You had the conversations, brainstormed ideas, and came up with a list of questions to figure out the next best step. Now it’s time to take action! But how can you make planning for the future a manageable process for your teen?

For starters, your student must begin with the end in mind. They should ask themselves: What do you want to achieve? What is your big goal? Some example answers are, “I want to go to college and get a career in Accounting,” “I want to become an Electrician,” or “my current goal is just to figure out what I want to do after high school.”

Next, ask, “Why is this goal important for you to achieve?” Potential answers could be, “I want to be independent and live on my own when I am 22 years old,” “I want to earn enough money so I can live comfortably,” or, “I want to be happy in my life and career.”

Finally, your teen should ask, what steps are needed to reach my big goal? If you recall from my last blog post, Motivating Your Teen to Take Action on Their Future, I encourage students to get granular when making a list of steps to do. Breaking down tasks into specific action items with due dates will ensure nothing is overlooked and can help reduce procrastination. Small steps lead to big results. For example, instead of putting “take the SAT,” break it down further to include finding out when the test is offered, registering to take the test, and so on.

Keep in mind that most plans face obstacles that your teen will need to overcome. Be sure you don’t harp on your teen when they miss a deadline or skip an action step. Instead, figure out the challenge and identify ways to overcome it. Some obstacles your teen may encounter could be:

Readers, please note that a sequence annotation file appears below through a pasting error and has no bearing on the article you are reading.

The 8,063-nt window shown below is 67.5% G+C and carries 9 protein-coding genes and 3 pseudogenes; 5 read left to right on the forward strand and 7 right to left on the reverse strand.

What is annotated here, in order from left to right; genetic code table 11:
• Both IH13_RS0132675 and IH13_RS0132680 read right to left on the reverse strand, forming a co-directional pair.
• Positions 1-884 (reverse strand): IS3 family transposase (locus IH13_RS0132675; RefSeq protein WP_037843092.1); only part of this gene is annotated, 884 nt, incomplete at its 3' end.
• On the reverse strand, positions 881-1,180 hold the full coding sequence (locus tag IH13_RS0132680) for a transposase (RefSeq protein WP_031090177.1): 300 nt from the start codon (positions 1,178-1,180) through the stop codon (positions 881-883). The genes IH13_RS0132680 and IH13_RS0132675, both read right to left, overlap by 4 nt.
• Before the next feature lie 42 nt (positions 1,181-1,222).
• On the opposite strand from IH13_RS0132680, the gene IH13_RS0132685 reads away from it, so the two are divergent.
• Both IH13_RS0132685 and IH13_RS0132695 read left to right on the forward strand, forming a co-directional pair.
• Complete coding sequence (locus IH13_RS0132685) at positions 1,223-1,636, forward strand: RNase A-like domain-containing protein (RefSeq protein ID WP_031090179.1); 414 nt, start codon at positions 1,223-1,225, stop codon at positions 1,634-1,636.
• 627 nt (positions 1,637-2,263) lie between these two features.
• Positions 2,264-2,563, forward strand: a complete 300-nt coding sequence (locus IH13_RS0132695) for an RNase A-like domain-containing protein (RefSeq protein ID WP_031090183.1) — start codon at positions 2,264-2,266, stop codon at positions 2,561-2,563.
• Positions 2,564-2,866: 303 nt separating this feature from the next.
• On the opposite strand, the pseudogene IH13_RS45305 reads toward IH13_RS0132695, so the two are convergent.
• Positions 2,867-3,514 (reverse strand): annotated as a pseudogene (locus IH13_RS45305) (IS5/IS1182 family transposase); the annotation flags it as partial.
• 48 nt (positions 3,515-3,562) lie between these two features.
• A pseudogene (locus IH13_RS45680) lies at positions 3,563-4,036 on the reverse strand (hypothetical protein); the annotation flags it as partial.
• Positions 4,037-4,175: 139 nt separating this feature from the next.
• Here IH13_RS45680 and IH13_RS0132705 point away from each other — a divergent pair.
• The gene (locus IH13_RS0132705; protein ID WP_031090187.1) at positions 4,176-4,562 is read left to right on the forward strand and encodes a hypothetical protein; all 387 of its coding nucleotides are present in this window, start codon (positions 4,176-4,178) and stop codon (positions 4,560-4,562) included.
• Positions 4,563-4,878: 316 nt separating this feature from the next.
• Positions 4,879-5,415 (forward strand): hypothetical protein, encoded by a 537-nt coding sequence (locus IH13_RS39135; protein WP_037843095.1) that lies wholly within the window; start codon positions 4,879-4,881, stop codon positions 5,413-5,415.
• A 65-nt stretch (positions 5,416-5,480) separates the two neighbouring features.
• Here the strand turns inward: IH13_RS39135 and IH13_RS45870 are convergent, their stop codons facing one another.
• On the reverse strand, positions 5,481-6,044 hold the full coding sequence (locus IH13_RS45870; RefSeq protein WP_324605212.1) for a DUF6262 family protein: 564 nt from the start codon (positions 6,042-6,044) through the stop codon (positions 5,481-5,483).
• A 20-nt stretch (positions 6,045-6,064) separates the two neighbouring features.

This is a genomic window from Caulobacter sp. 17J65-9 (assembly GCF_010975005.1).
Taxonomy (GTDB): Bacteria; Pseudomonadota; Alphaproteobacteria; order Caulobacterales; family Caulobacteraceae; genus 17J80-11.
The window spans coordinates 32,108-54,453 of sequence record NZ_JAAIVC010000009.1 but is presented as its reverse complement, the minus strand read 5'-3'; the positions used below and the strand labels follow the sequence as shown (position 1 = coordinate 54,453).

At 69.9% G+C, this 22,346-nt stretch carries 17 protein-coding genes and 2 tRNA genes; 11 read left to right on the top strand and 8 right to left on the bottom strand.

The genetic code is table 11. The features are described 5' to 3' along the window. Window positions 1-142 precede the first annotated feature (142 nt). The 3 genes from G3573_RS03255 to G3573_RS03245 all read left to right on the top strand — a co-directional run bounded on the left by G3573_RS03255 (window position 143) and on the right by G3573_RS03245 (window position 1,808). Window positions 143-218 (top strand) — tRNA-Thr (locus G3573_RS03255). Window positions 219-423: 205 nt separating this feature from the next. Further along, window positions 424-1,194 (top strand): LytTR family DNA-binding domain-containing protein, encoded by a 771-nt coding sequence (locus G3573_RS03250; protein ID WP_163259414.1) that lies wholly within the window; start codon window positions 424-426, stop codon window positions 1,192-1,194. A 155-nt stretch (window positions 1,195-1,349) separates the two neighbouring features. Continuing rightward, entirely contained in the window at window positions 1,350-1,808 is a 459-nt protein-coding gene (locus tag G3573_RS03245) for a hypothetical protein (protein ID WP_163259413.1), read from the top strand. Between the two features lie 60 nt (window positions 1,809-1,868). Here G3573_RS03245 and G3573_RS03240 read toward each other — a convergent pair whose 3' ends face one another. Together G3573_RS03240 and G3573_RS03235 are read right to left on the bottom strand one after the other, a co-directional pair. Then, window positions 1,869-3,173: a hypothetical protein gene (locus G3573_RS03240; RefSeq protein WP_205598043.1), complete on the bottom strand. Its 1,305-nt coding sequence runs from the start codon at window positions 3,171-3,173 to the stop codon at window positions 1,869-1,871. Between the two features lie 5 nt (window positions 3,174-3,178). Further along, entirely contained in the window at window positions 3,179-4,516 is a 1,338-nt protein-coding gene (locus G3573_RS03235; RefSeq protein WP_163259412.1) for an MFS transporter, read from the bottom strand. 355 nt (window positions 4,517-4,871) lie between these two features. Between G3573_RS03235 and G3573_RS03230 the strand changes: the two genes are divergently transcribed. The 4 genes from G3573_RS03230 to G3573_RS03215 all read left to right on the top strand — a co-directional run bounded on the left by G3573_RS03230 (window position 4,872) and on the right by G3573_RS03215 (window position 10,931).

• Unable to find professionals to talk to in their career of interest
  • Lacking the time or motivation to get action items done
  • Can’t figure out what specific career they would enjoy

So, how can you help your teen overcome such obstacles? First, let’s diagnose the issue. Start by having them ask these questions:

  • “Is it just that I don’t know what to do?” If they don’t know where to start, give them a nudge and provide the next easy step.
  • “Am I afraid to reach out to professionals? Why am I afraid?”  Many teens are not comfortable talking to adults or people they don’t know. Ask your teen what would make them comfortable. It could be talking them through what to say or doing an initial reach out to the professional your teen wants to interview. Remember, don’t do it for them. You could provide them with notes or a script.

If the issue is finding time or motivation, here are some ways you teen could overcome this obstacle:

  • Set aside a specific amount of time to work on a task. Set the alarm on your phone and get to work. If you don’t finish it, take a short break and set your alarm again.
  • Find an accountability partner who will make sure you get it done. Text a friend and say, “I will work on X task and aim to have it done by X time. If I don’t text back after that time has passed to say I got it done, text me and ask why I didn’t get it done.” It works like a charm every time for me.
  • Find others working on their goals and encourage each other to keep going.

We’ve created a Charting Your Future Plan worksheet to make your teen’s action planning process even easier. It outlines everything mentioned above to help your teen get organized and off to a good start with planning.

Helping your teen plan their future can be overwhelming, but you don’t have to do it alone. If you and your teen would like to chat more about charting their future, I am happy to help. Schedule a complimentary College Assessment Plan call with me today.